Nehemiah Project works to help community by partnering with local organizations

Published 10:47 am Wednesday, December 8, 2021

Getting your Trinity Audio player ready...

Over the past two years, it’s pretty likely that most people in Stanly County have heard of the nonprofit Nehemiah Project. The group has seemingly been everywhere in the county, providing key assistance to as many people as possible while also partnering with many nonprofits.

Named after the the historical figure from the Bible who was called by God to help rebuild the walls of Jerusalem after the Babylonian exile, the group was founded in 2019 by Paul Peters and focuses its efforts on addressing six key issues, or towers, within the county: the homeless, senior citizens, veterans, at-risk kids and abused women, those who suffer from addiction and/or mental health disorders, and those with intellectual and/or developmental disabilities.

Originally from Illinois, Peters, 57, always wanted to help people, especially children, in some capacity. After graduating from the University of Illinois with a bachelor’s degree in psychology, he worked as as a chaplain in New York, where he served and worked with many at-risk kids and young adults. He also served eight years in the U.S. Army Reserves and National Guard.

Peters moved to North Carolina in 1995 to attend Southern Evangelical Seminary in Matthews with the hopes of becoming a missionary. Though that didn’t pan out, he was able to open his own business in 2010, Covenant Case Management Services, which serves individuals with intellectual and developmental disabilities across much of the state.

Several years later, Peters traveled to Myrtle Beach, for one of his annual retreats, where he spends a few days alone in a hotel room praying and talking with God for discernment and guidance. This is where the idea for Nehemiah Project, and its six focus areas, was established.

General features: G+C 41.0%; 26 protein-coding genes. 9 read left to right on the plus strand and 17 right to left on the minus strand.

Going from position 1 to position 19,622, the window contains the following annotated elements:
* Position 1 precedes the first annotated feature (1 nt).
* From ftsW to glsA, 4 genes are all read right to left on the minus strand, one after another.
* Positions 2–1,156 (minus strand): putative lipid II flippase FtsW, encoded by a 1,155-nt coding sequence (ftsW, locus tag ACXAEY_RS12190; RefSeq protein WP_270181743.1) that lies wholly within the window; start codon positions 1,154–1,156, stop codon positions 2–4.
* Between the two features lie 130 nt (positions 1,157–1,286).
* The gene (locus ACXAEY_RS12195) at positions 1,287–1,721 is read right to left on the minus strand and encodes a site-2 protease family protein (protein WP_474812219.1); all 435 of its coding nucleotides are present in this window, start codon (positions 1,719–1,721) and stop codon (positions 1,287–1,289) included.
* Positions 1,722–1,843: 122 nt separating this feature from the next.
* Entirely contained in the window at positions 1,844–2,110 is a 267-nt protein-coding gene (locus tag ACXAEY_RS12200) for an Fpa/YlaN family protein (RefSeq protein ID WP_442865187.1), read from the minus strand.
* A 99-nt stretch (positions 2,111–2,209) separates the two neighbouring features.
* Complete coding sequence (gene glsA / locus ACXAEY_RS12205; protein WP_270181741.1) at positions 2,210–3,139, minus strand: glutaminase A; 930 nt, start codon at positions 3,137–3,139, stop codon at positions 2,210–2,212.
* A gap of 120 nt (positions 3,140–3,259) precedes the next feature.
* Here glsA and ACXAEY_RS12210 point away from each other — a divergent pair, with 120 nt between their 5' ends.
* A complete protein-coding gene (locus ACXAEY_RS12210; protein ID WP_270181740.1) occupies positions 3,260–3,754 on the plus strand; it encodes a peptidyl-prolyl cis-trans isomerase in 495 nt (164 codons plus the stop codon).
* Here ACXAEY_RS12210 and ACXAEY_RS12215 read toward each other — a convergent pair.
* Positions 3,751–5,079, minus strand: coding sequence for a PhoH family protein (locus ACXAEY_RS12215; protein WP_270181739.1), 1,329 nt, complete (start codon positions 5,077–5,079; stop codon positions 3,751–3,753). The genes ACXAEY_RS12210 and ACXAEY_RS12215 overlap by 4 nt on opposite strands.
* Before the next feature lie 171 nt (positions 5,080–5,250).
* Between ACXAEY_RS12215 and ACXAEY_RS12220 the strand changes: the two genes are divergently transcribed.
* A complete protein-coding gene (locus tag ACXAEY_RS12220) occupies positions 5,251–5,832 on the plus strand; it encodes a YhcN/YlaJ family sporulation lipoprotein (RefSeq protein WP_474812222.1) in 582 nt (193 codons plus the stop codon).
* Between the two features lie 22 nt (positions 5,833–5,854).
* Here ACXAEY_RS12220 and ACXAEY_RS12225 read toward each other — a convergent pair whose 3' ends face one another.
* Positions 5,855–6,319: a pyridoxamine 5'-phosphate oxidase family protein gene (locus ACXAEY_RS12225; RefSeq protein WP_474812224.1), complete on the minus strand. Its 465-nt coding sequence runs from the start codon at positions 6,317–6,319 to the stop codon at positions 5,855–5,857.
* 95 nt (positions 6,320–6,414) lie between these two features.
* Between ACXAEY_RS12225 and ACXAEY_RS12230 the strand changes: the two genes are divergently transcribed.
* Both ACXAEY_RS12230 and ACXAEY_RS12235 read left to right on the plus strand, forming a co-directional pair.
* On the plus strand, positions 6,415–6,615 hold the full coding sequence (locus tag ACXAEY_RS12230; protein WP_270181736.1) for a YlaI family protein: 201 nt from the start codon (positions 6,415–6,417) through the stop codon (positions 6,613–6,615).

“It really came out of me spending some time with the Lord,” he said.

He poured through the Book of Nehemiah, focusing on Nehemiah’s efforts to rebuild the walls of Jerusalem and heal the city. He wanted to create a similar impact in communities across North Carolina.

“I said where do you want us to start and God just said, ‘You’re starting in Stanly County,’ ” Peters recalled, noting a big factor was the county’s struggles combating the opioid epidemic. Though he was living in Charlotte, he used to work for Monarch in the early 2000s when it was still Arc Services and had an affinity for the area, especially The Goody Shop Cafe.

He knew Stanly would serve as a target-rich area to pilot his organization because it has always been a “relationship-oriented community.”

“Anytime you’re going to make an impact on somebody’s life it has to do with relationships,” Peters said. “And once they understand you’re here to serve them and help them, they’re more trusting, they’re more open.”

Paul Peters during one of his beach retreats where he plans for the future. Photo courtesy of Paul Peters.

Peters established Nehemiah Project Covenant of Love in Stanly County in 2019 with each of the six towers representing issues Peters had encountered throughout his life: He struggled in the past with addiction to alcohol; he’s been homeless; his mother was abused by his father as he became an at-risk youth; he’s worked with seniors in nursing homes; he’s served in the military; and he has plenty of experience working with developmentally-challenged individuals.